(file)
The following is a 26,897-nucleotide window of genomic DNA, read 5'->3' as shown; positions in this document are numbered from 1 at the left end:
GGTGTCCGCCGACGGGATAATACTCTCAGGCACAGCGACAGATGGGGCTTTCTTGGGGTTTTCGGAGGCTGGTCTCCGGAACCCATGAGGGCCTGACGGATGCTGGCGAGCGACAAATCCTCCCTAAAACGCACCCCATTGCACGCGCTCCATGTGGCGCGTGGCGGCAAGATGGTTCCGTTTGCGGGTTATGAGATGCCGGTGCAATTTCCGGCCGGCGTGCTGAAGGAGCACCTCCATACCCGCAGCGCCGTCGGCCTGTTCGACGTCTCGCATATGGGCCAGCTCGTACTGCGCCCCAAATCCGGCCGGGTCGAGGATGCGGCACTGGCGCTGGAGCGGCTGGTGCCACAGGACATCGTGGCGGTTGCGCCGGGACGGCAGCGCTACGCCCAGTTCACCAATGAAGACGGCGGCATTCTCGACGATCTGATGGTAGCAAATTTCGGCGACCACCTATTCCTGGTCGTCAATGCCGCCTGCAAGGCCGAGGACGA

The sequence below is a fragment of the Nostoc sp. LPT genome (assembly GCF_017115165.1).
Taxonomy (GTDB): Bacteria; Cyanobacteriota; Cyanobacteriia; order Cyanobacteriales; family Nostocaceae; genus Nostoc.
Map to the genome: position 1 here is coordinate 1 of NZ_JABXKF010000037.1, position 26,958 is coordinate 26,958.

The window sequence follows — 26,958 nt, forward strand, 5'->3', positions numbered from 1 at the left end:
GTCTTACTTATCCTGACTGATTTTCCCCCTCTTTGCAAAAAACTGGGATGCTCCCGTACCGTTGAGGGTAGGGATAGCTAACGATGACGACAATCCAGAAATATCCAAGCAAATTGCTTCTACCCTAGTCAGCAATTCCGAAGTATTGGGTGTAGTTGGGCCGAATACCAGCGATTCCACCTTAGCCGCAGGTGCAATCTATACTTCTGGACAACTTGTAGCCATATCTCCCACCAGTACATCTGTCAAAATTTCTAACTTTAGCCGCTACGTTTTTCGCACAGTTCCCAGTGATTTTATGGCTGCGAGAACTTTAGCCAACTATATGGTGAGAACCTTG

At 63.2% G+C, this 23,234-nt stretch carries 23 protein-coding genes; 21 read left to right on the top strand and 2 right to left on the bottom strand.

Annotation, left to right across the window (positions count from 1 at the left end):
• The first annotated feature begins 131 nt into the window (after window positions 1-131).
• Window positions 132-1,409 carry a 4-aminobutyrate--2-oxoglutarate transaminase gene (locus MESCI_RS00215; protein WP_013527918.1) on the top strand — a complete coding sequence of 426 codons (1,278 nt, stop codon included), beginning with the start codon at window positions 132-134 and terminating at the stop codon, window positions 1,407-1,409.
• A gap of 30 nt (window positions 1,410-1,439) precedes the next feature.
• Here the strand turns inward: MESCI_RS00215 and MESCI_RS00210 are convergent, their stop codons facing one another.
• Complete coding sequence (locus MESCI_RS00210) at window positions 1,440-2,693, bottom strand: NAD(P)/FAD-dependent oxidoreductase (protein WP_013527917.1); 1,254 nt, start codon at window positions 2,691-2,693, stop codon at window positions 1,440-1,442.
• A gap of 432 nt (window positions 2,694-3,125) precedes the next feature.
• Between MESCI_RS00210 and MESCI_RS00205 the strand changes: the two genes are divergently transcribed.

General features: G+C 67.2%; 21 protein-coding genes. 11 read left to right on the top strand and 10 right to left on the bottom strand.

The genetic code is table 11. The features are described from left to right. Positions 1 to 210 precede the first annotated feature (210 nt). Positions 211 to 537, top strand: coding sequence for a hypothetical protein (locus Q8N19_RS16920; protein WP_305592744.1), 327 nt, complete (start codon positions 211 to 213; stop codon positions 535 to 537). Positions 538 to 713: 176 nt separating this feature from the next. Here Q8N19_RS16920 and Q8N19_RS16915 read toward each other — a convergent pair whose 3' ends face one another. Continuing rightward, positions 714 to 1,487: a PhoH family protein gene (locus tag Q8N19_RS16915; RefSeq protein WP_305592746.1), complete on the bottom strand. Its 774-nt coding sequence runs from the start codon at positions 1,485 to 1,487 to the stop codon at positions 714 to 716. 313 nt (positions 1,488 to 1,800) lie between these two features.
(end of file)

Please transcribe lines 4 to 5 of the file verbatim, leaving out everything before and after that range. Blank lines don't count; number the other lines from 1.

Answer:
Taxonomy (GTDB): Bacteria; Cyanobacteriota; Cyanobacteriia; order Cyanobacteriales; family Nostocaceae; genus Nostoc.
Map to the genome: position 1 here is coordinate 1 of NZ_JABXKF010000037.1, position 26,958 is coordinate 26,958.